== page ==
Revelation 15:5. And after these things I saw, and the temple of the tabernacle of witness in heaven was opened. When at chap. Revelation 11:19 the ‘temple of God that is in heaven’ was opened there was seen ‘the ark of the covenant’ reminding of mercy here the same ark is seen, but now it is in ‘the tabernacle of witness,’ i.e in the tabernacle containing the tables of the law by which God witnessed against Israel. At present, therefore, there is only judgment in view, and God is to take immediate part in it.
Revelation 15:6. The seven angels that have the seven plagues now issue from the temple, that is, from the innermost shrine of the heavenly sanctuary. Their clothing, according to the later and more correct reading of the Greek, has seemed to many to be absurd: they are clothed with a stone pure and lustrous. But the same idea meets us in Ezekiel 28:13 (‘every precious stone was thy covering’), and we have already seen with how much freedom the Apocalyptic Seer employs the figures of his book (comp. on the ‘white stone’ of chap. Revelation 2:17). Probably, too, it is not necessary to think of a clothing with actual stones however beaten out. The conditions may be sufficiently fulfilled by the thought of a garment covered and sparkling with precious stones (comp. chap. Revelation 17:4). The girding is that of chap. Revelation 1:13, so that we can hardly be wrong in supposing that priestly garments are alluded to, and that the precious stones worn by the high priest are thought of as multiplied till they constituted a garment for the whole body. The seven angels thus issue from the temple to be priests of destruction instead of salvation (comp. chap. Revelation 14:6).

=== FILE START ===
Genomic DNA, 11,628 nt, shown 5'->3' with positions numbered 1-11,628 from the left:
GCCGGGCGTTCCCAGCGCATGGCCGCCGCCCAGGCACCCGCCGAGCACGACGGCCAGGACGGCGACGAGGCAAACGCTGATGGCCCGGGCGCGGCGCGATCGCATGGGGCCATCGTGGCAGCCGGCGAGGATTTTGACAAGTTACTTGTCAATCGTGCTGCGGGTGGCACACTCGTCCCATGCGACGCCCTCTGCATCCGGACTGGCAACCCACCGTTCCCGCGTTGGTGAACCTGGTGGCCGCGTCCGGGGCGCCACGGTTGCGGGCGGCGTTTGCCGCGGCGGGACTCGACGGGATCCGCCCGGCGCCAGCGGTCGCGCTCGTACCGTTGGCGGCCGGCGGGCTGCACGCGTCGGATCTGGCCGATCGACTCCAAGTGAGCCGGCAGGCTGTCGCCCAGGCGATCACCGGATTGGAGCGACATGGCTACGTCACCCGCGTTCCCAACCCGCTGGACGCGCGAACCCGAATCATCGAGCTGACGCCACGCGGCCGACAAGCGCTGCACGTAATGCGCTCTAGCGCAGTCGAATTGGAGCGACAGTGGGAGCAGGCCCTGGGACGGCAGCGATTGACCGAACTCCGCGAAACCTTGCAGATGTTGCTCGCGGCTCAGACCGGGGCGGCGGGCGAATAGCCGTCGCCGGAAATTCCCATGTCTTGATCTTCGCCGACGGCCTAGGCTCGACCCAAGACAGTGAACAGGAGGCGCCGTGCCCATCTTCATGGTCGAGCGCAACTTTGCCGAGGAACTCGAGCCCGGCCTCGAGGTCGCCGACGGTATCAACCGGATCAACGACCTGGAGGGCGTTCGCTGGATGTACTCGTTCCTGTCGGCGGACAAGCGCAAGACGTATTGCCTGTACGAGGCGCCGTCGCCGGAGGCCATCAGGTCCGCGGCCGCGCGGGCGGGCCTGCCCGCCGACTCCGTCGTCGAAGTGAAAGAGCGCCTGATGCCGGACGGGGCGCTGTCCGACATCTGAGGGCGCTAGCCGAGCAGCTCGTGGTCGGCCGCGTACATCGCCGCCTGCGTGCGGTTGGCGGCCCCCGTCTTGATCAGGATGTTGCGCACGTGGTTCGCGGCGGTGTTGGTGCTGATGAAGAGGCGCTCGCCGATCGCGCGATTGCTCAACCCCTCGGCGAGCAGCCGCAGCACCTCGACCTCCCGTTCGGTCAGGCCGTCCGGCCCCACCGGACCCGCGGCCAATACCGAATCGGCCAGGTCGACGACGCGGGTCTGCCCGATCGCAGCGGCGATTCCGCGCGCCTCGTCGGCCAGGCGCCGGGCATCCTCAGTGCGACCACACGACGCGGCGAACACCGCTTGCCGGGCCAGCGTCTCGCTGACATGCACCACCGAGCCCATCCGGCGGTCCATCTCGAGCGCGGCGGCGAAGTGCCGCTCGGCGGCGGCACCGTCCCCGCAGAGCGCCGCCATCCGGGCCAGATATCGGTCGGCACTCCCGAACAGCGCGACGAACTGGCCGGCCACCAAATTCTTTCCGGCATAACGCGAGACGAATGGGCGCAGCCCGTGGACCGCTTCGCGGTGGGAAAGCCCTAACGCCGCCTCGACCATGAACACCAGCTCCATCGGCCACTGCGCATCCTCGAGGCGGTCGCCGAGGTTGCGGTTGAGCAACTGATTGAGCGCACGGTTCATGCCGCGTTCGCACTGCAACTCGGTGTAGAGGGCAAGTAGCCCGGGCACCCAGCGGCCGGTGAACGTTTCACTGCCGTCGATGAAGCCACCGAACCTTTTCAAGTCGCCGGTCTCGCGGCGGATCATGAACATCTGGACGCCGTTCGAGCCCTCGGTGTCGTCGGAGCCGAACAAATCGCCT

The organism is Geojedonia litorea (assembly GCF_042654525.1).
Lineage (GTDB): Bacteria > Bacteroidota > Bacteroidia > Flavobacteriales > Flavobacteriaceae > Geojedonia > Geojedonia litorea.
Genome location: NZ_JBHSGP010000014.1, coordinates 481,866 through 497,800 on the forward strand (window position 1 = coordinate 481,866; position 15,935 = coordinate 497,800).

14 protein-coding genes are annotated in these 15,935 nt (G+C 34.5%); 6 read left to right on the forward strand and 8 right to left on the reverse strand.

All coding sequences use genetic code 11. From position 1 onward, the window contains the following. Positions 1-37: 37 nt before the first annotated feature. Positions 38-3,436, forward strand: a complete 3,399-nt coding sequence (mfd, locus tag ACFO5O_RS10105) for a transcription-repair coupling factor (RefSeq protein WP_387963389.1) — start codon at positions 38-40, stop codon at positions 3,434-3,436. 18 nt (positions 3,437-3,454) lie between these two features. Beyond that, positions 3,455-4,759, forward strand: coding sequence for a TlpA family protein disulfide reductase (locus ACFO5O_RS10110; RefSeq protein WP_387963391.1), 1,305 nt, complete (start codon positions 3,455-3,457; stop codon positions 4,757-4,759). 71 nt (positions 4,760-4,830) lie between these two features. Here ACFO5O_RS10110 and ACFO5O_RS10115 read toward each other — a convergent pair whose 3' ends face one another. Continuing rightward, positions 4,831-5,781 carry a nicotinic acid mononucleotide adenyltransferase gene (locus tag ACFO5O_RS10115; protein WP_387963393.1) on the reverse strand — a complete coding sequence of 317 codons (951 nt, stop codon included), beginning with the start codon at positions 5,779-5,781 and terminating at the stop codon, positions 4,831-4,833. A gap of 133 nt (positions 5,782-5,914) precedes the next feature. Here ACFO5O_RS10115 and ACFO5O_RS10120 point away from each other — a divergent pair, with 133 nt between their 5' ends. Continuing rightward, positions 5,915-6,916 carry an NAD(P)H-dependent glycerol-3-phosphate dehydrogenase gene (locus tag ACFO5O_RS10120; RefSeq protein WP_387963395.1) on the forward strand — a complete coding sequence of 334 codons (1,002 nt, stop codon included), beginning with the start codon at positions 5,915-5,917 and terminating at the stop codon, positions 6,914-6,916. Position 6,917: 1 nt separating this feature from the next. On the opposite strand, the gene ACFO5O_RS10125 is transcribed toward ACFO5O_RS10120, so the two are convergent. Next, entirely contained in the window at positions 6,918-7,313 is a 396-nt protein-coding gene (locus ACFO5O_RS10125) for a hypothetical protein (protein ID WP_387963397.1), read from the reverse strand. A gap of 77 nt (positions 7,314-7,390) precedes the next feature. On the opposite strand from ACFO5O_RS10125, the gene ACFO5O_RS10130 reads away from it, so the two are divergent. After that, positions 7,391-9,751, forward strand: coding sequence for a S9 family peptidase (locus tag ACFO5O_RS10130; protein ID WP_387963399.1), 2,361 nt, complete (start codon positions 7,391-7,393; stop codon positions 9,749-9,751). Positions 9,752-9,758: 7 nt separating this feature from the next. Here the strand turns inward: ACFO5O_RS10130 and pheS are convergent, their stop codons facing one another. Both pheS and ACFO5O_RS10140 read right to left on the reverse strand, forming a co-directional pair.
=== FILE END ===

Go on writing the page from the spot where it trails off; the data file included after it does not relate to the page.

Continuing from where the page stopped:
Revelation 15:7. One of the living creatures next gives to the seven angels seven golden bowls. These living creatures, it will be remembered, are the representatives of redeemed creation, so that in the action here described the redeemed appear as giving the summons for the execution of judgment upon their enemies. It will be noticed that the Greek word rendered ‘vials’ in the Authorised Version we translate, with the Revised Version, ‘bowls.’ The objects so designated were not vials but those sacred bowls, rather broad than deep, in which the incense, lighted by coals from the brazen altar, was offered on the golden altar within the sanctuary. They are called ‘basons’ in the Old Testament. They are thus much better adapted than vials to any sudden and terrible outpouring of the wrath of God.
Revelation 15:8. And the temple was filled with smoke from the glory of God and from his power. This smoke is no smoke of incense, nor is it simply the thick cloud of the majesty of God. It is the smoke by which He is surrounded as the righteous Lawgiver, that which proceeds from the fire of His wrath. The figure seems to be derived from Exodus 40:34-35.
And no one was able to enter into the temple till the seven plagues of the seven angels should be finished. The meaning of these words is perhaps best to be ascertained by comparing them with Exodus 19:21. God cannot be approached at the moment when He is revealing Himself in all the terrors of His indignation.
These files are public domain.
Text Courtesy of BibleSupport.com. Used by Permission.
Schaff, Philip. "Commentary on Revelation 15". "Schaff's Popular Commentary on the New Testament". https://www.studylight.org/
the Week of Proper 21 / Ordinary 26